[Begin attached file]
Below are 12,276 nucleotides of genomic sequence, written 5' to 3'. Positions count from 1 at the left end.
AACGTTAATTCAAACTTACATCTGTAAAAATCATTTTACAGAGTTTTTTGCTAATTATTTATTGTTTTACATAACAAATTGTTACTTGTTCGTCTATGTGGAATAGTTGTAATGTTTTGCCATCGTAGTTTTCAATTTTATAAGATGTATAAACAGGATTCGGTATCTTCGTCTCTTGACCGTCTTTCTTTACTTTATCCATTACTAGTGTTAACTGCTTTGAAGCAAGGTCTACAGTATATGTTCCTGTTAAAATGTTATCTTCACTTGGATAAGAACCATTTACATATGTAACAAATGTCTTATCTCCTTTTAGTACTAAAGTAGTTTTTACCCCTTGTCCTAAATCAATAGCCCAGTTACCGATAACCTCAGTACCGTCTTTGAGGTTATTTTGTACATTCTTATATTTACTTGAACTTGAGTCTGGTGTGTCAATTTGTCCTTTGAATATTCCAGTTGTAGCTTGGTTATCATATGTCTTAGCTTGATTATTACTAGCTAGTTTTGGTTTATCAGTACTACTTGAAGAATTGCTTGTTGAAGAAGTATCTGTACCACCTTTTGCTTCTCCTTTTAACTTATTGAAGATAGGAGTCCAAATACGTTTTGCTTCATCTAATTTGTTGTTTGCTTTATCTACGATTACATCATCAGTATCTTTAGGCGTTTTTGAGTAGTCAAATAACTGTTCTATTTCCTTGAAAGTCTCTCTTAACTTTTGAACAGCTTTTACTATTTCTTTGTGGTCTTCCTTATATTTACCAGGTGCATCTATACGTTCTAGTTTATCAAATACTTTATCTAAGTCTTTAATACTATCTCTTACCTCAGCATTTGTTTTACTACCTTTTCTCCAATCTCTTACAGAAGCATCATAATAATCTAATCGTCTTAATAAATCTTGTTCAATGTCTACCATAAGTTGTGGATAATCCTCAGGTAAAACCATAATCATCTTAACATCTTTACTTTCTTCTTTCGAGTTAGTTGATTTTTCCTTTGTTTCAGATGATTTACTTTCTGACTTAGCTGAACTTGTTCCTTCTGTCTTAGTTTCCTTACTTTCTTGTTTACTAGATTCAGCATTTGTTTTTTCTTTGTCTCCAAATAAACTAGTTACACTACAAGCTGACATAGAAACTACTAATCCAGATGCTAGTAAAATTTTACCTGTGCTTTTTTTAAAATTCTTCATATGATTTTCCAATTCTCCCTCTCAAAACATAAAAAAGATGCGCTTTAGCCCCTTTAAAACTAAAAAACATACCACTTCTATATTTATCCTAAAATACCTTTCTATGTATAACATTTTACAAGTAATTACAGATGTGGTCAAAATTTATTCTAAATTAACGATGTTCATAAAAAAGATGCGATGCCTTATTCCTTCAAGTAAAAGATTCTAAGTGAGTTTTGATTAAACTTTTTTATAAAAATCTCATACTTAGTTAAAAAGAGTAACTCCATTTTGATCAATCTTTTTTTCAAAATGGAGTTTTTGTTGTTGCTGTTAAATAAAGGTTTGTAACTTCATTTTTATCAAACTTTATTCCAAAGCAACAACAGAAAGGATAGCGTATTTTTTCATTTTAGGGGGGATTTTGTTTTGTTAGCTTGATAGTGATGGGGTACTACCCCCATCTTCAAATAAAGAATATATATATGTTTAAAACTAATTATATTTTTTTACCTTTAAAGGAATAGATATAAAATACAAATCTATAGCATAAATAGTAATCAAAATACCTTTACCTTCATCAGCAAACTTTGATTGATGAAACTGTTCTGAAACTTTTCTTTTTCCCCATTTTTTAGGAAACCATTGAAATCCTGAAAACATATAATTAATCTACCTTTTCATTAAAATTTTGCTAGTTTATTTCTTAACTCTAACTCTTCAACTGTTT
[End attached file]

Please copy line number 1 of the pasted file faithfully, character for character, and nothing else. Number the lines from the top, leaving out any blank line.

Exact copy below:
Below are 12,276 nucleotides of genomic sequence, written 5' to 3'. Positions count from 1 at the left end.